Beauty and the brain

SEEING BEAUTY Is pretty much a brain thing PHOTO: V. SREENIVASA MURTHYBritish neurobiologist Semir Zeki says human brains work alike and we have a shared inheritance in the way we perceive beauty

Who do you think is beautiful? Apparently all our votes would more or less go to the same person. Wherever we are from in the world, man or woman, Indian or South American, the way we experience beauty is pretty much the same. Because our brains work similarly, and as humans, we have a shared inheritance.

Listening to British neurobiologist Semir Zeki is sure to leave one mesmerised about our understanding of the way our brains work. Zeki, a frontrunner in the fairly nascent field of neuro-aesthetics, was in Bengaluru recently for the British Council’s lecture series “Science and Beyond”.

A professor of neuro-aesthetics at the University College London, Zeki specialises in studying the primate visual brain, neural correlates of the experience of love, desire, beauty, within the field of neuro-aesthetics.

In his award-winning study conducted across people of various races and cultures, the question he addressed was ‘What are the neural mechanisms that are engaged when you experience beauty?’. “I have not asked anything about the concept of beauty, the nature of beauty or anything like that. All I can tell you is that when you experience beauty, regardless of the source – whether it is visual, musical or mathematical, its correlated activity is in the same part of the brain. This opens up a whole set of questions about the uses of beauty. Which are not in the field of neuro-aesthetics, but it is open to everybody to debate.”

He further explains that the way his brain mechanisms experiences beauty is identical to the mechanisms in my brain when I experience beauty. “When you experience biological beauty – beautiful faces, bodies, landscapes, I think we have a shared inheritance. Irrespective of the fact that I’m male, you’re female, we’re from different countries and races,” he says, busting the notion that culture determines perceptions of beauty. A beautiful woman in India is likely to be considered beautiful in England, in Africa or South America too, he argues. Equally, a person who is ugly will not be seen as beautiful in any culture.

“I am extremely annoyed by the persistent attacks on me and on other neurobiologists by saying that perception of beauty depends on ethnic background, culture, and learning. This is not true. It is only part true, and therefore not true.”

Beauty and mathematics

He then takes you into a realm where beauty and numbers meet. “Mathematical beauty — which is the extreme case of beauty based on learning — is nevertheless appreciated by people of different cultures, backgrounds, and ethnic groups as long as they understand the language of mathematics. Which tells you that the logical deductive system we all have is the same.”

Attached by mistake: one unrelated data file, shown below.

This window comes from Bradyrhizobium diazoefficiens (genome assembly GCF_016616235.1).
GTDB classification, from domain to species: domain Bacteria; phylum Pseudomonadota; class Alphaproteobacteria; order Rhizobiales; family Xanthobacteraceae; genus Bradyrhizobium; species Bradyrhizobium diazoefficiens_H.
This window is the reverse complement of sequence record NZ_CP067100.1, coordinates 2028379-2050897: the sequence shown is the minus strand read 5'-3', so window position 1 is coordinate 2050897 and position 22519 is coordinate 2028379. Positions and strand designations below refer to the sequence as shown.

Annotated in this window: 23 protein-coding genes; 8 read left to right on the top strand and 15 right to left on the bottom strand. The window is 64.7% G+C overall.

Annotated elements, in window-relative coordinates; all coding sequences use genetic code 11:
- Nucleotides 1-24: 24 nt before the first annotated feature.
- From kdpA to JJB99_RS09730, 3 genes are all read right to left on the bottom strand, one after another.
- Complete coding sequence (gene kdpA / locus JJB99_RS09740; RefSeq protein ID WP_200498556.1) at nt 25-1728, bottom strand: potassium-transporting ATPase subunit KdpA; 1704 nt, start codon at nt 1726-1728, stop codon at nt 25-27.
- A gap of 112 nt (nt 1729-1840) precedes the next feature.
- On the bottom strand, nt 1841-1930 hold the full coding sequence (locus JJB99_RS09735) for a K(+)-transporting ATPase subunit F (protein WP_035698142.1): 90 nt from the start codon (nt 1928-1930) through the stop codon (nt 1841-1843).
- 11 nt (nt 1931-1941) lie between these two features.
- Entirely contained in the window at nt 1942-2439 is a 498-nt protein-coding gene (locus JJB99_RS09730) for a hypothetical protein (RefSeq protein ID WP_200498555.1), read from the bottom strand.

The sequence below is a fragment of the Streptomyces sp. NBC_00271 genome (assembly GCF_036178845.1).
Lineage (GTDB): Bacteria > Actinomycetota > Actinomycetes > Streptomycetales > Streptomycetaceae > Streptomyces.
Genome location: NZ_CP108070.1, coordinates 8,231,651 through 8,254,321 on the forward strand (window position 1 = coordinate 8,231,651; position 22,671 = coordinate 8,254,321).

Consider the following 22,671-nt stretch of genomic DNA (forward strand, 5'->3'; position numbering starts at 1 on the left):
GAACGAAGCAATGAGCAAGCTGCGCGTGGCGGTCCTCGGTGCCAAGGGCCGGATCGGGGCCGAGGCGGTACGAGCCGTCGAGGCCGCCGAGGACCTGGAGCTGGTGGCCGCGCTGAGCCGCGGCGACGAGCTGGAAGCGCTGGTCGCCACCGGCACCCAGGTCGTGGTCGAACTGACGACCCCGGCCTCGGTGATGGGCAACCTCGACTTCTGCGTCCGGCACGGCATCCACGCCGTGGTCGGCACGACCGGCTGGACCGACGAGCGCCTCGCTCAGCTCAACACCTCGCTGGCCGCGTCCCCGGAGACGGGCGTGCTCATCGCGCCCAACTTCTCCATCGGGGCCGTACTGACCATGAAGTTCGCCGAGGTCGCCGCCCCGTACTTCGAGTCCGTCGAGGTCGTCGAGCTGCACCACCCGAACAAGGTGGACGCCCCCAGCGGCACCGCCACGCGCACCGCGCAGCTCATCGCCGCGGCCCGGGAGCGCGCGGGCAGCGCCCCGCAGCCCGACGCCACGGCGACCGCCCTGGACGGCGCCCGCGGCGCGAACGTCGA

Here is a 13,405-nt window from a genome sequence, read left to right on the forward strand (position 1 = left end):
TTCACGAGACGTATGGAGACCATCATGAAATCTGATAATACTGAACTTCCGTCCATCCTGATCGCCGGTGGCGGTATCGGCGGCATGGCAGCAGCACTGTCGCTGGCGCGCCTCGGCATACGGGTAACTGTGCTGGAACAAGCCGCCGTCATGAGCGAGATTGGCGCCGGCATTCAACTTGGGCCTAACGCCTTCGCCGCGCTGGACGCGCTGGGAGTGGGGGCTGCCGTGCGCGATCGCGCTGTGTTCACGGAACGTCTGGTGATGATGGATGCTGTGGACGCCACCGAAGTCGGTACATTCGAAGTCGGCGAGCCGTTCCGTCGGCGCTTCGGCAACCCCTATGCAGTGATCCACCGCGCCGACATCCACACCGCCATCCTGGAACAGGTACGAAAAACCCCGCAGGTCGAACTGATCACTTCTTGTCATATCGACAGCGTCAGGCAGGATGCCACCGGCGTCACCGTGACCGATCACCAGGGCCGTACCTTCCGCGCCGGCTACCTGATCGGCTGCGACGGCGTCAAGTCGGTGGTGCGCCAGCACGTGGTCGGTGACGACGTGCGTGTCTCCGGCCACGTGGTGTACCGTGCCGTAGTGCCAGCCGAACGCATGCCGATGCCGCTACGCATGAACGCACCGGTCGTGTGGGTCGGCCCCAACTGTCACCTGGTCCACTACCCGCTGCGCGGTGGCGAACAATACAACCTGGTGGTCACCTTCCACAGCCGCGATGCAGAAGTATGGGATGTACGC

Zeki further explains that the Theory of Relativity was accepted initially in 1915 because it was based on a very beautiful mathematical formulation. “Mathematicians will tell you that if you want to determine whether a mathematical formulation is true or not, see if it’s beautiful. If it’s beautiful, it gives you pleasure! So our knowledge of the Universe, of the warping of time and space and the Theory of Relativity, quantum mechanics, of black holes is based really on mathematical formulations worked out by mathematicians. And Other mathematicians say ‘It’s beautiful so it must be true, so let’s just experiment on it’.” Zeki himself is a sculptor and has been into art for the last five years. “I do abstract sculpture. I spend time studying colour vision so I use sculpture to produce various strange colour effects.” Does the scientist and artist in him merge in his works? “When I’m doing my sculptures, the knowledge I have, has been there for years, but I work strictly on the basis of how aesthetically appealing it is to me. That’s the sole basis. If they are good I will exhibit them, otherwise I keep working on them.” He does, however, admit that the more difficult part now is the artist. “Because I know the science behind it. Now I have to concentrate more on the artistic side.” He has exhibited at the Pecci Museum of Contemporary Art in Milan and hopes to have an exhibition in Brussels next year.

Zeki warns that his experiment and its conclusions can’t be seen in isolation. “I would say the experience of beauty is the experience of an aesthetic emotion and it correlates with a part of the emotional brain which is the medial orbitofrontal cortex. But please understand, I’m not saying that if you take that part of the brain out and put it in a dish, that area will be able to experience beauty. It’s just specially important, that’s all.”


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